resonance. This shorthand hardly matters for conventional wire
antennas as "fat" is in the extreme, and wire is hardly the proper
nomenclature when we get into these gross dimensions.
True.

Approximations of "fat" come with cage structures that attempt to
mimic a solid of revolution.
OK

If you want to find the author who developed the first principles of
thin vs. fat, that is Dr. Sergei Alexander Schelkunoff (with Friis).

I've probably got some stuff on him here. I've got quite a few technical
books - including Krass, Balanis and a few more.

As someone else said, this stuff can get very complex very quickly.
In what has been decried in this forum as the failed metaphor of an
antenna as transmission line, the antenna formulas from Schelkunoff
were derived from (beat) a transmission line, albeit a special one.

To attempt to draw parallels between transmission lines and antennas
is fraught with failures, true. Specifically, the traditional dipole
in its thin-wire implementation has no linear Impedance relationship
along its length. The wire separation is always growing with distance
from the feed point and thus the Z varies with distance. This failure
was anticipated by Schelkunoff, and folded into field theory through
using conic sections for the dipole arms. Hence the biconical dipole,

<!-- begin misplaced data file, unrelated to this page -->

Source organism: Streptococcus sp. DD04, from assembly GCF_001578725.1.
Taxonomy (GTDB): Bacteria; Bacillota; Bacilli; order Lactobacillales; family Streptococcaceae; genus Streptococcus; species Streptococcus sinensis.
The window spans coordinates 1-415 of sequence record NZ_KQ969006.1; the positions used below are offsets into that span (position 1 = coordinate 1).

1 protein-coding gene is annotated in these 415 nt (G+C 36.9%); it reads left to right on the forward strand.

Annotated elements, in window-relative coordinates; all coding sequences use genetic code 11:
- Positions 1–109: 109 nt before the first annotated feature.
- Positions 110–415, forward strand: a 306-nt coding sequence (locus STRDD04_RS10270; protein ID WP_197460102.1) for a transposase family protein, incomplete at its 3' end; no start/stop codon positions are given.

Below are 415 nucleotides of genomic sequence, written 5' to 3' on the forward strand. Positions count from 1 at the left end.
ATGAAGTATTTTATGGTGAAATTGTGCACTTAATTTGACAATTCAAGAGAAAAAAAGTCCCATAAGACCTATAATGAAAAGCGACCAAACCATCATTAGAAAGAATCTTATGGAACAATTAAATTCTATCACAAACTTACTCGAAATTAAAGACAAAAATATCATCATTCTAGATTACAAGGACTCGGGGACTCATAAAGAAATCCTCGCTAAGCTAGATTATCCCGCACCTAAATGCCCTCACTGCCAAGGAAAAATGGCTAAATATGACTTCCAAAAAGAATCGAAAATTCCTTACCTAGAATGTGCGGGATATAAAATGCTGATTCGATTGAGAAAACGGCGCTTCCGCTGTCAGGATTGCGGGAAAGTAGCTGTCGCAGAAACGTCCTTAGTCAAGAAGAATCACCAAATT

the conical monopole, and the discone. The transmission line analogy
survives through this legacy.
All formulas that you have probably recited are the degenerative forms
for his based on the conic sections.

I'm not sure if the stuff in Lawsons book might be experimentally
measured. It references some stuff by Uda et al, but it was published in
a Tokyo University book - not exactly easy to trace, and I very much
doubt in English.

Now as to that degeneration of the conic section into "thick" wire to
"thin" wire. The conic section is certainly thick at the distal end,
no doubt there. It is also thin at the feed point. The advantage is
lowered capacitance bridging the feedpoint compared to that if the
thickness were constant from the distal end - for a given
thickness/length/resonance. Also the conic sections most nearly
approach the shape of the emerging wave's initial spherical front.

Well, the long and short of it is to seek:
"Antennas: Theory and Practice,"
Sergei A. Schelkunoff and Harald T. Friis,
Bell Telephone Laboratories, New York :
John Wiley & Sons, 1952.

That's not one I have. If I get involved in this work again, I might buy
a copy.

J

#### John Smith

Jan 1, 1970
0
Roy said:
...
Roy Lewallen, W7EL

This is just one more example of an anomaly which reminds one of "The
Emperor's New Clothes--Hans Christian Anderson."

That, for some strange reason, science cannot explain the relationship
of conductor diameter to length in an ABSOLUTELY predictable manner
smacks of "charlatanism." This is proof, in my humble opinion, that
gross errors exist on a very basic level of our
understanding/formulas/equations of RF and light ...

Einstein suspected "the answers" in a "small equation", perhaps as short
as an inch and a half long which would encompass "the theory of
everything." After pages of complex calculus/algerba/geometric
equations--we end up little better than "a guess." :-(

Surely there are some out there knowledgeable of a "hand-job!" <grin>

Obviously, something is amiss, and until that is corrected we do better